Technology Makes Moving Abroad Easier

Keeping in touch on a blog

It seems that current-day expatriates don’t have it anywhere near as bad as the expatriates of days gone by, with new research suggesting that advances in technology have made moving overseas much easier for expats.

According to research findings by communications company Skype, 50% of the British participants who were surveyed about their willingness to relocate as the result of a job offer, claimed that they would be more willing to accept a job overseas now than they would have been in the past. The research attributed this change in attitude an improvement in the ease with which they can keep in contact with people back home, with 98% of people surveyed claiming that they felt that technological advances have meant it is easier to keep in contact with friends and family members abroad than ever before.

The likelihood that the respondents would move abroad was higher in younger people, with 60% of those aged between 16 and 24 and 61% of those aged between 25 and revealing that they were receptive to international location.

The survey also revealed that more and more British citizens have friends or family who live abroad, with 69% of those surveyed revealing that they personally knew at least one expatriate—a 21% increase since the last survey in 2001.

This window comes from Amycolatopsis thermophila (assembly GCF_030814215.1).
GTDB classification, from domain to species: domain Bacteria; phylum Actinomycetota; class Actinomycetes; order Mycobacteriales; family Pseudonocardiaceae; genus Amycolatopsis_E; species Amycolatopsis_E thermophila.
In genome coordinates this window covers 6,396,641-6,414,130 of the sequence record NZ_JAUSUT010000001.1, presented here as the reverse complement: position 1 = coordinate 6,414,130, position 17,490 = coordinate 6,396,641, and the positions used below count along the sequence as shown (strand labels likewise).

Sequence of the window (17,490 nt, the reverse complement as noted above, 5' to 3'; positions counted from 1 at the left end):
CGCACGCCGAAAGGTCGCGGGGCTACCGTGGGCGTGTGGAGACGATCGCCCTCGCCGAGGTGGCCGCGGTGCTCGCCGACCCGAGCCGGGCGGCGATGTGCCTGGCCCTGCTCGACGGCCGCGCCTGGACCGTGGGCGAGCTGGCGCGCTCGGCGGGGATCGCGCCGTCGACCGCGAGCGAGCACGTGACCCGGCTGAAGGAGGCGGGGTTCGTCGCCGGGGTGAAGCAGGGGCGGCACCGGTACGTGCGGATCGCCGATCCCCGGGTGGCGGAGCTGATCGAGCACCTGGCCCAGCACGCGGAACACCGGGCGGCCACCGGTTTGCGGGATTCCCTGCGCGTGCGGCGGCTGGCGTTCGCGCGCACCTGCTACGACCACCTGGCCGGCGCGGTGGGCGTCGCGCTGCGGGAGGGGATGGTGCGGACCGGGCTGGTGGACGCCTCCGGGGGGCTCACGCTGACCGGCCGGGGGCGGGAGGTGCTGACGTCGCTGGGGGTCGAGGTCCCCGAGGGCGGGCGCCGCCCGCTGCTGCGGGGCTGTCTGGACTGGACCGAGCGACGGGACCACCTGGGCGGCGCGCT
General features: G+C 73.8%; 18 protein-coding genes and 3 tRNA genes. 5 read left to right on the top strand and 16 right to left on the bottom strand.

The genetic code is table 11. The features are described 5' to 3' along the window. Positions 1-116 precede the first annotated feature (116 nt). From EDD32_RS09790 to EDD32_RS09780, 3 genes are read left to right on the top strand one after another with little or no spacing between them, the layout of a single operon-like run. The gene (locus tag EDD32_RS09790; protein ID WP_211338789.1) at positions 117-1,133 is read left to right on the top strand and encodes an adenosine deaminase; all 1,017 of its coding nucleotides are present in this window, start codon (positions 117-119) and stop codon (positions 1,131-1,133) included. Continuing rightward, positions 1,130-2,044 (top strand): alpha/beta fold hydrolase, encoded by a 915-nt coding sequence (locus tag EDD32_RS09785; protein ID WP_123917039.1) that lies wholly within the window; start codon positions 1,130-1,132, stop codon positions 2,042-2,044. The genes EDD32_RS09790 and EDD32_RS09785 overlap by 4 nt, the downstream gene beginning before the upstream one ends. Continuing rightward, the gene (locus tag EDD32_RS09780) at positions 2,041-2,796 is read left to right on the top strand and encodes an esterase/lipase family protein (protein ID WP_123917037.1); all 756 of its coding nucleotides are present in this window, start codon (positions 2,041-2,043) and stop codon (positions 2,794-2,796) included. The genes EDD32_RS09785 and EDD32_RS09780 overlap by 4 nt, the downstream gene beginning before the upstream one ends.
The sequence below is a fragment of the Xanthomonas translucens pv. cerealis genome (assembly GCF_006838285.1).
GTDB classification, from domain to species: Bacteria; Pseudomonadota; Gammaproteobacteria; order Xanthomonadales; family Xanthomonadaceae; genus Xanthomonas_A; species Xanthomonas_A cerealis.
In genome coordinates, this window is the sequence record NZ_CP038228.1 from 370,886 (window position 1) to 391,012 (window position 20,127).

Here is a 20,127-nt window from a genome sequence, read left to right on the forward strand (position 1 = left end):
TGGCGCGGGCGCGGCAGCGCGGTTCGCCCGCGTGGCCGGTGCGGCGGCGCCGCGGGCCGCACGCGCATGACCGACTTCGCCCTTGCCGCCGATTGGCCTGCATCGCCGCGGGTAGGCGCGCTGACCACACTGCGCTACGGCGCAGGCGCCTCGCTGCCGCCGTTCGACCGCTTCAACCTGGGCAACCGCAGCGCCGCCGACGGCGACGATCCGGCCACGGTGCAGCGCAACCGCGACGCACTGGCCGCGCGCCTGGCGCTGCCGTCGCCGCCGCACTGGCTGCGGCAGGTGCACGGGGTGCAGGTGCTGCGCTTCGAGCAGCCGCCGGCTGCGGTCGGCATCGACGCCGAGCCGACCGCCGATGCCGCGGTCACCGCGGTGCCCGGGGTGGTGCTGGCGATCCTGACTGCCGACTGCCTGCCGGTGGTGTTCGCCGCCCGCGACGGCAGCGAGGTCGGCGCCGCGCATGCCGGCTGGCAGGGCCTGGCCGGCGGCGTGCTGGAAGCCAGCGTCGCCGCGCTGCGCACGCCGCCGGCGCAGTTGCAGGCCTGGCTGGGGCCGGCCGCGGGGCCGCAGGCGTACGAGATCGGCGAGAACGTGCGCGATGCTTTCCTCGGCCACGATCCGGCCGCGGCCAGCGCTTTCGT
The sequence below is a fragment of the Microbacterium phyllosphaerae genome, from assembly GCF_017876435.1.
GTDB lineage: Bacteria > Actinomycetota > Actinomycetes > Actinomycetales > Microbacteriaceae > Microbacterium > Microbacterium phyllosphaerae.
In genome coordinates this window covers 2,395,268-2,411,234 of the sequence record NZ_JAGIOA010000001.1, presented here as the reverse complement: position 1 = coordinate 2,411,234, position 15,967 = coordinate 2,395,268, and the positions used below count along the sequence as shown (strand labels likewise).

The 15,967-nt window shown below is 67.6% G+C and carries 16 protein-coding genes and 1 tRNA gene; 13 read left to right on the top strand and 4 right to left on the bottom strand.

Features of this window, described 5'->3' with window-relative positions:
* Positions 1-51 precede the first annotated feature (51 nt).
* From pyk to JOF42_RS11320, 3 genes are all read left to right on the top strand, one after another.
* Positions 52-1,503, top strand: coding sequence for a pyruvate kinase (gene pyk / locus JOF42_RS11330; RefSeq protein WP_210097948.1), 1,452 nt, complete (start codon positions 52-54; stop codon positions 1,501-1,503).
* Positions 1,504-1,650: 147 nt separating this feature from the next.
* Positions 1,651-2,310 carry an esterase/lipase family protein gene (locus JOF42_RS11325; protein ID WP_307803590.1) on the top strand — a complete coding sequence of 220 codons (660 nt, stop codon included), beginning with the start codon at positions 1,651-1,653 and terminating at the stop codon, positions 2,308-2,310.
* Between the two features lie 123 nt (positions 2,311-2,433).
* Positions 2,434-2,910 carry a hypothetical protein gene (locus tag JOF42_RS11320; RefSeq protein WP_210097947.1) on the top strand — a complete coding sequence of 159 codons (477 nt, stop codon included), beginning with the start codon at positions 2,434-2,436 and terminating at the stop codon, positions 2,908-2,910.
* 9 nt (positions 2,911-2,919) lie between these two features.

Discussing the results, Enrico Noseda, Skype’s head of market development for Europe, Middle East and Africa, said: “Attitudes towards keeping in touch internationally are changing. At Skype, our mission is to make Skype available everywhere so users can enjoy their conversations whenever and wherever they are.

“With the launch of Skype from your home phone, we are continuing to make it even easier for consumers to enjoy conversations in the home, whether on Skype-enabled TVs, Skype for Windows or Mac, and now via a Skype-ready cordless phone or the Freetalk Phone Adapter.”

If you would like to learn more about useful methods of communication with family and friends when living abroad, see our free article on keeping in touch.